This Alien World Is So Extreme, It Has Literally Clouds of Evaporated Rock

An exoplanet about 1,360 light-years away is so close to its star, it has vaporized rock in its clouds.

Called WASP-178b, it orbits WASP-178, a young, white star with twice the mass of the Sun, in a rather short orbit of just 3.3 days. At that close, temperatures on the gaseous world are rising – so hot that it is classified as an ‘ultra-hot Jupiter’, possibly the most extreme type of exoplanet we know.

A new study of weather on this wild world has, for the first time, identified silicon monoxide (SiO) in the atmosphere of an exoplanet, giving us new insights into these truly alien worlds.

“We still don’t have a good understanding of the weather in different planetary environments,” said astrophysicist David Sing of Johns Hopkins University.

“When you look at Earth, all of our weather predictions are still finely tuned that we can measure. But when you go to a distant exoplanet, you have limited predictive powers because You haven’t built up a general theory about how everything in the atmosphere goes together and responds to extreme situations.”

Hot Jupiters in particular are absolutely fascinating and ripe for study. As the name suggests, these worlds are gas giants like Jupiter, but they are also very hot, as they are in extremely close orbits with their stars – some spin in less than a day.

They say something of an interesting conundrum: They may not have formed in their current orbit, because gravity, radiation, and intense stellar winds should have prevented the gas from clumping together. However, more than 300 hot Jupiters have been detected so far; Astronomers believe that they form away from their stars, and migrate inward.

WASP-178b is about 1.4 times the mass of Jupiter and about 1.9 times its size. Bloated by the heat of its star, the exoplanet reaches temperatures of 2,450 Kelvin (2,177 °C, or 3,950 °F). That temperature is the sweetest place to detect vaporized silicate: theoretical studies have shown that above 2,000 Kelvin, silicon monoxide is expected to be detectable.

This way. The exoplanet passes between us and its host star. With each transit, some of the light from the star is absorbed by atoms in the exoplanet’s atmosphere; Each element absorbs or emits at a different wavelength, which means it can be detected as a signal in the spectrum of light received from the star.

The signal is exactly minute, as you might imagine, but by stacking the transits, astronomers can amplify the spectrum to get a readable signal. Using this method, vaporized metals such as titanium, iron and magnesium have been detected in the atmosphere of hot Jupiter.

A team of researchers led by Utah Valley University’s Sing and his colleague Josh Lothringer used the Hubble Space Telescope to obtain the spectrum of WASP-178b, and found a signal unlike anything ever seen before. According to their analysis, it turned out to be silicon and magnesium.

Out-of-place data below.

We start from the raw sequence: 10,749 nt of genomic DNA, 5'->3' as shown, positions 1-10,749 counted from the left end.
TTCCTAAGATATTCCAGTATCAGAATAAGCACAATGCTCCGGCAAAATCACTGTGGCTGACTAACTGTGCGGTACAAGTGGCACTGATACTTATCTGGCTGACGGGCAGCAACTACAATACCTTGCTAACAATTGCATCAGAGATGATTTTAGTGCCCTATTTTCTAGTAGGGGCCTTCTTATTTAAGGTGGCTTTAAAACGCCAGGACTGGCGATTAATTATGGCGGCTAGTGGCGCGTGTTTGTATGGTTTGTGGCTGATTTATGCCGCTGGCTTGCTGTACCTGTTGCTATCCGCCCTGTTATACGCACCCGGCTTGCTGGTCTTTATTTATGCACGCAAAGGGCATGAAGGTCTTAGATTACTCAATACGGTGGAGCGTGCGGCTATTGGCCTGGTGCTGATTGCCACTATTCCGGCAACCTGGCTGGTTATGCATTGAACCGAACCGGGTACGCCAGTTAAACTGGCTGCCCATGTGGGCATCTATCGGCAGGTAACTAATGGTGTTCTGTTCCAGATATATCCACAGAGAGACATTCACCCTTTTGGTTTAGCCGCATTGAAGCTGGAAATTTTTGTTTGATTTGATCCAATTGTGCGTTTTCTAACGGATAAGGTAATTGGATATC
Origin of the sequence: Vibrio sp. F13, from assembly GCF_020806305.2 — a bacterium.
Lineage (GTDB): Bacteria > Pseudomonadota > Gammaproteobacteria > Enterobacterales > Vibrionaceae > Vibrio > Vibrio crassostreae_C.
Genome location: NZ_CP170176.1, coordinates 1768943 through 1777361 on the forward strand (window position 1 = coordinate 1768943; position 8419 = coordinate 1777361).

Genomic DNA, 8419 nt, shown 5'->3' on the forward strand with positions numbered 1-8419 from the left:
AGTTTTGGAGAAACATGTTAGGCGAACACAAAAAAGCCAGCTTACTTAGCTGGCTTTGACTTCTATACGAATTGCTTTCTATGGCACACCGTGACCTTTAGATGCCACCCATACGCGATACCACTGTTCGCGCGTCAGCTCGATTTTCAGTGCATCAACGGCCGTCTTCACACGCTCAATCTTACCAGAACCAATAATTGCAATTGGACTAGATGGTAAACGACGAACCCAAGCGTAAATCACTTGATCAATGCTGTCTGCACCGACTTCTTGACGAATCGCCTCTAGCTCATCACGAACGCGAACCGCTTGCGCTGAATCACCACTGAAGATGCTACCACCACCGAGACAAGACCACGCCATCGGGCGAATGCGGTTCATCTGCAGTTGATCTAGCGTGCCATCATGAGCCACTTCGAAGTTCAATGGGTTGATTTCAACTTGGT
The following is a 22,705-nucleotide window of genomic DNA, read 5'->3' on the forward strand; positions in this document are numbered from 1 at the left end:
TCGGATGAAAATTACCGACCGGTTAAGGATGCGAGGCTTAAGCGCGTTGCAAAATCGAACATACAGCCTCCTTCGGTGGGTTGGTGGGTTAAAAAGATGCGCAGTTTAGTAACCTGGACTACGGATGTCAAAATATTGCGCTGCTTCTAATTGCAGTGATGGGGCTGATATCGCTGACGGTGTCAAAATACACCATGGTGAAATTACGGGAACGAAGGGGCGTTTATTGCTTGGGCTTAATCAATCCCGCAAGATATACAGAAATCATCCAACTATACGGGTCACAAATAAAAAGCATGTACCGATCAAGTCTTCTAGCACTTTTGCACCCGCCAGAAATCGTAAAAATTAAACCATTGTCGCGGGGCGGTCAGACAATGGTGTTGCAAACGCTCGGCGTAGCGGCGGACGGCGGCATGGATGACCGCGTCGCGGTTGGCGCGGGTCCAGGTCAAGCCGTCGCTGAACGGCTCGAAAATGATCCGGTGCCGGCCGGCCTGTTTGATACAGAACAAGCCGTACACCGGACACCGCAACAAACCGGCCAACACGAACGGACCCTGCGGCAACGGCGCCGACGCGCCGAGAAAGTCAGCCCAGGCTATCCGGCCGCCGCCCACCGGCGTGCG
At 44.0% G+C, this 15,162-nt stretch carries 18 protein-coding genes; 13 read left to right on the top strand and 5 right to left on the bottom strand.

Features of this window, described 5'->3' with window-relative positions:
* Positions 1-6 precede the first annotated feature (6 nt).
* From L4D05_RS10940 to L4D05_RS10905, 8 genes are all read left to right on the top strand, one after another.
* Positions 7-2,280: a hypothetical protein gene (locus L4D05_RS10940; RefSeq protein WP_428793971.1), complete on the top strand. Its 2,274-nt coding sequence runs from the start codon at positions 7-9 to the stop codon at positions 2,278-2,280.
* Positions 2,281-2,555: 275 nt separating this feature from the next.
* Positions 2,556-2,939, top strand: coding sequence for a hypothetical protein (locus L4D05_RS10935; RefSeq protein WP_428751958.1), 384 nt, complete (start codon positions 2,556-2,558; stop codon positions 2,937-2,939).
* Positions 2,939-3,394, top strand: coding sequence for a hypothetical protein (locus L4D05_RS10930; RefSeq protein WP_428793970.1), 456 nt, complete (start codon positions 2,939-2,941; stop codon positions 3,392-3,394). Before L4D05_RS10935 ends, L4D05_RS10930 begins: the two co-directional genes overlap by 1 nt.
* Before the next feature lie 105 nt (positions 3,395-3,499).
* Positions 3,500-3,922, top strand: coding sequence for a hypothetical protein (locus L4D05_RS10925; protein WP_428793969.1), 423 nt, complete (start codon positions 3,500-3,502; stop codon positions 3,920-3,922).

“SiO in particular has not, to our knowledge, been detected before in exoplanets,” they wrote in their paper, “but the presence of SiO in WASP-178b as the major Si-bearing species is consistent with theoretical expectations.” is the temperature.”

WASP-178b, as all known hot Jupiters, is tidal-locked to its star. This means that one side is permanently facing the star, permanent in the day, and the other permanent facing away at night. This produces a significant difference in temperature between the two hemispheres of the exoplanet, which has a rotating atmosphere that rotates between the two.

The night side of the exoplanet may be cold enough for the vapor to condense into clouds, which then rain deep into the atmosphere, before being blown back to where the minerals vaporize once more.

The researchers could see no sign of this condensation at the terminator of WASP-178b, the line that separates day from night. But the results suggest that silicon monoxide may be present on other exoplanets for which detailed terminator observations are more visible, namely WASP-76b. If rain of rocks exists on an exoplanet, this could be the place to find it.

The team’s results also show that we are getting better at peering into the mysterious environments of distant worlds. This is good for looking at exoplanets that are smaller, and more distant from their stars.

“If we can’t figure out what’s happening on super-hot Jupiters, where we have reliable solid observational data, we won’t have a chance to figure out what’s happening in the weak spectra from looking at terrestrial exoplanets.” is,” Lothringer said.

“This is a test of our techniques that allows us to build a general understanding of physical properties such as cloud formation and atmospheric composition.”

research has been published in Nature,

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